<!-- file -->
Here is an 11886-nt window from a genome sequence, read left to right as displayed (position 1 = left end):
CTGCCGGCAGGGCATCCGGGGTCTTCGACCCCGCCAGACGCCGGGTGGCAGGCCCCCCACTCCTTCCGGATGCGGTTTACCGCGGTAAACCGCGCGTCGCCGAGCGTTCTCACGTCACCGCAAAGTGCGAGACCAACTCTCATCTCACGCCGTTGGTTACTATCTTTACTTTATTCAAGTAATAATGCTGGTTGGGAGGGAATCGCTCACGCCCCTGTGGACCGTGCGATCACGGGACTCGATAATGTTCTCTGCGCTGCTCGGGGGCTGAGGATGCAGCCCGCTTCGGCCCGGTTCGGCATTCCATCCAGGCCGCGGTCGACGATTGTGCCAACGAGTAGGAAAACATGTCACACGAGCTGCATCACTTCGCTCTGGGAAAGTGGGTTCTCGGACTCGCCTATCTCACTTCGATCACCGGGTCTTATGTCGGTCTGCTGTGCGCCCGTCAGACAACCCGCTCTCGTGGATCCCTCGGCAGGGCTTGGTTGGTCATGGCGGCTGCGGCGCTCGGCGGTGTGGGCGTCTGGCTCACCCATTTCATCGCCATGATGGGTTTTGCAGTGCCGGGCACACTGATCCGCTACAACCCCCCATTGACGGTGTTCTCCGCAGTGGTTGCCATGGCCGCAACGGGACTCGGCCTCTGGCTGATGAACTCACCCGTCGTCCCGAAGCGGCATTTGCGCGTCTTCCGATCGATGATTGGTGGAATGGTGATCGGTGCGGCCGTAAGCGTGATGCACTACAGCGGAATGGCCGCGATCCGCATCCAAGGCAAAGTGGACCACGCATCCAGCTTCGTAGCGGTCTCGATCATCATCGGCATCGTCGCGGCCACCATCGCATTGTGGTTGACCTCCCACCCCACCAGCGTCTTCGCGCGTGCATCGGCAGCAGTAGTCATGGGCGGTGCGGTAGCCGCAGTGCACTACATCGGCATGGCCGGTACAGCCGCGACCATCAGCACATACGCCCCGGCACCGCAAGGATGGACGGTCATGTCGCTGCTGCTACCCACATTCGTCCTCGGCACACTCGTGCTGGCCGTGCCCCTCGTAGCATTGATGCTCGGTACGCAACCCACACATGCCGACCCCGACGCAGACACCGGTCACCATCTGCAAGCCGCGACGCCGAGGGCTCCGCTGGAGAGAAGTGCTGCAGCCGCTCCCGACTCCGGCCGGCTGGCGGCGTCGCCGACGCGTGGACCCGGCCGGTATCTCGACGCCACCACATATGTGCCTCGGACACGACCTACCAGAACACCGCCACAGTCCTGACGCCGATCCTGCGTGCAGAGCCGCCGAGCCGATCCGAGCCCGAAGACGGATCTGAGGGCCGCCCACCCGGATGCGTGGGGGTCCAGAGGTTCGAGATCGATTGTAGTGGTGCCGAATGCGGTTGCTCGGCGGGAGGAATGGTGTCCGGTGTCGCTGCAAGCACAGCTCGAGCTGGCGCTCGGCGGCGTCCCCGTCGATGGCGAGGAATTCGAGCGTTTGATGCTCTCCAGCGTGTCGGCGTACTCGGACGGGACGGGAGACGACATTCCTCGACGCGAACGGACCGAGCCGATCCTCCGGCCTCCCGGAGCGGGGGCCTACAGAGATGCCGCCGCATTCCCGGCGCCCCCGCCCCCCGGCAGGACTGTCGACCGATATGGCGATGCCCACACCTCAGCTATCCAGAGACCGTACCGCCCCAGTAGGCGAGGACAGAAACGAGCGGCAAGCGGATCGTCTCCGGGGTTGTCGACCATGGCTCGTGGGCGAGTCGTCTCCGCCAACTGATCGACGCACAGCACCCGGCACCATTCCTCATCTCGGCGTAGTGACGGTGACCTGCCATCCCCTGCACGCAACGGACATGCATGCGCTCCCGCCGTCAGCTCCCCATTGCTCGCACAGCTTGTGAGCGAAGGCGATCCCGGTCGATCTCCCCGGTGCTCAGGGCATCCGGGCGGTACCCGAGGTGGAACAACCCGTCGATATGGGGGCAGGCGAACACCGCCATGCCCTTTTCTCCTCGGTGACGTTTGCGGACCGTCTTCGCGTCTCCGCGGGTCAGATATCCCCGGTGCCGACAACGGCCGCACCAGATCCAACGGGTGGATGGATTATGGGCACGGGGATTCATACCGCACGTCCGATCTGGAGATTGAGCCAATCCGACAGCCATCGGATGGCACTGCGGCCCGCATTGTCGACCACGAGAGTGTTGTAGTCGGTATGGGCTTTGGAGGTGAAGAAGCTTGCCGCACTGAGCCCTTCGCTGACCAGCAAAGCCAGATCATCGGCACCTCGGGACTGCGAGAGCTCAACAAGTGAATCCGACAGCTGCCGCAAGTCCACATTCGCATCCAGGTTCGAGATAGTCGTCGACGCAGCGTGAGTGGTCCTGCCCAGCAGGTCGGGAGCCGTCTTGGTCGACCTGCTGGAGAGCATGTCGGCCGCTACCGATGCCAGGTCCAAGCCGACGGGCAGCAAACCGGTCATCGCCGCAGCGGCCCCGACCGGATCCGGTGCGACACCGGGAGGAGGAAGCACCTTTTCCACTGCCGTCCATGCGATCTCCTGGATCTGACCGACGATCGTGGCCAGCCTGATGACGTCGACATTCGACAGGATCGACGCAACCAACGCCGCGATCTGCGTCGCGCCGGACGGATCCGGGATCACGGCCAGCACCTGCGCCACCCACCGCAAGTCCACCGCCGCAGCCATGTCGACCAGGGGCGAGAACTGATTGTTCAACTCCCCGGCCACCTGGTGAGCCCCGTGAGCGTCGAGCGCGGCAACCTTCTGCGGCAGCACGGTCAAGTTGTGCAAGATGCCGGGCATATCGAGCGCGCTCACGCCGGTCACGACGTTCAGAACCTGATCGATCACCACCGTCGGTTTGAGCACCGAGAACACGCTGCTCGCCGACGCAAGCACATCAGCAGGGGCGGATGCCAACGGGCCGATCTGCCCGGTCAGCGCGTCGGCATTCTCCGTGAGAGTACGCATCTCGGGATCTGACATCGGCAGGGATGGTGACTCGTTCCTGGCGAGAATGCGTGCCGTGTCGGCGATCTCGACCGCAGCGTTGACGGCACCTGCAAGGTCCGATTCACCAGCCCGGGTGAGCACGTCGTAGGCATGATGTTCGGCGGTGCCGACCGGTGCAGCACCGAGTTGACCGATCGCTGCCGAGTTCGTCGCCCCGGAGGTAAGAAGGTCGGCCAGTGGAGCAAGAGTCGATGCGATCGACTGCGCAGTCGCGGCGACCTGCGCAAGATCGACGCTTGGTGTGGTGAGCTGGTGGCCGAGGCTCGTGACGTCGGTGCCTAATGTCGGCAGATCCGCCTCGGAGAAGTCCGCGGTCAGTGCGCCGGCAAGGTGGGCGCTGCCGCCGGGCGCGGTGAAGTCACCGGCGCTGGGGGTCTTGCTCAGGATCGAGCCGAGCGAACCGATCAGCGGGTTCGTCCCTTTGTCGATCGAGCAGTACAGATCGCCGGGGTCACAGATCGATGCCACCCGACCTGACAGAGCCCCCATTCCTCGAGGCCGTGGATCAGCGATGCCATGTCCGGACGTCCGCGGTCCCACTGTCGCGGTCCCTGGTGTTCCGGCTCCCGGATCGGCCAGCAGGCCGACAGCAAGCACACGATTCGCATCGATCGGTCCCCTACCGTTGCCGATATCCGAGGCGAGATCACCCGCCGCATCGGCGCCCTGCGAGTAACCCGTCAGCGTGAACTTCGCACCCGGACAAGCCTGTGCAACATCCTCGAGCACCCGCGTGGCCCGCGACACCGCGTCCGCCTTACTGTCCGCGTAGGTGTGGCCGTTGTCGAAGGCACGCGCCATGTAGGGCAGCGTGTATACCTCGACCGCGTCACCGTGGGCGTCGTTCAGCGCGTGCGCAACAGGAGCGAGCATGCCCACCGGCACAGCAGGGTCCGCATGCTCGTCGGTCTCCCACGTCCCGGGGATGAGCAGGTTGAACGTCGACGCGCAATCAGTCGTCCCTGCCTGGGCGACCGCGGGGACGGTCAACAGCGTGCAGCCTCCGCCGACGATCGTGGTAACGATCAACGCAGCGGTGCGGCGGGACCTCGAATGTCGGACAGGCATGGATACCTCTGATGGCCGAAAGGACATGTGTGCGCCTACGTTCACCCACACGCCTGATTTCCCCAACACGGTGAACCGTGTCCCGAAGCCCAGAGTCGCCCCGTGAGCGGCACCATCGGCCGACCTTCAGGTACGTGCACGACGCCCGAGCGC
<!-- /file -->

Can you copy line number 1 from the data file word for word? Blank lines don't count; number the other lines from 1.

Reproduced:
Here is an 11886-nt window from a genome sequence, read left to right as displayed (position 1 = left end):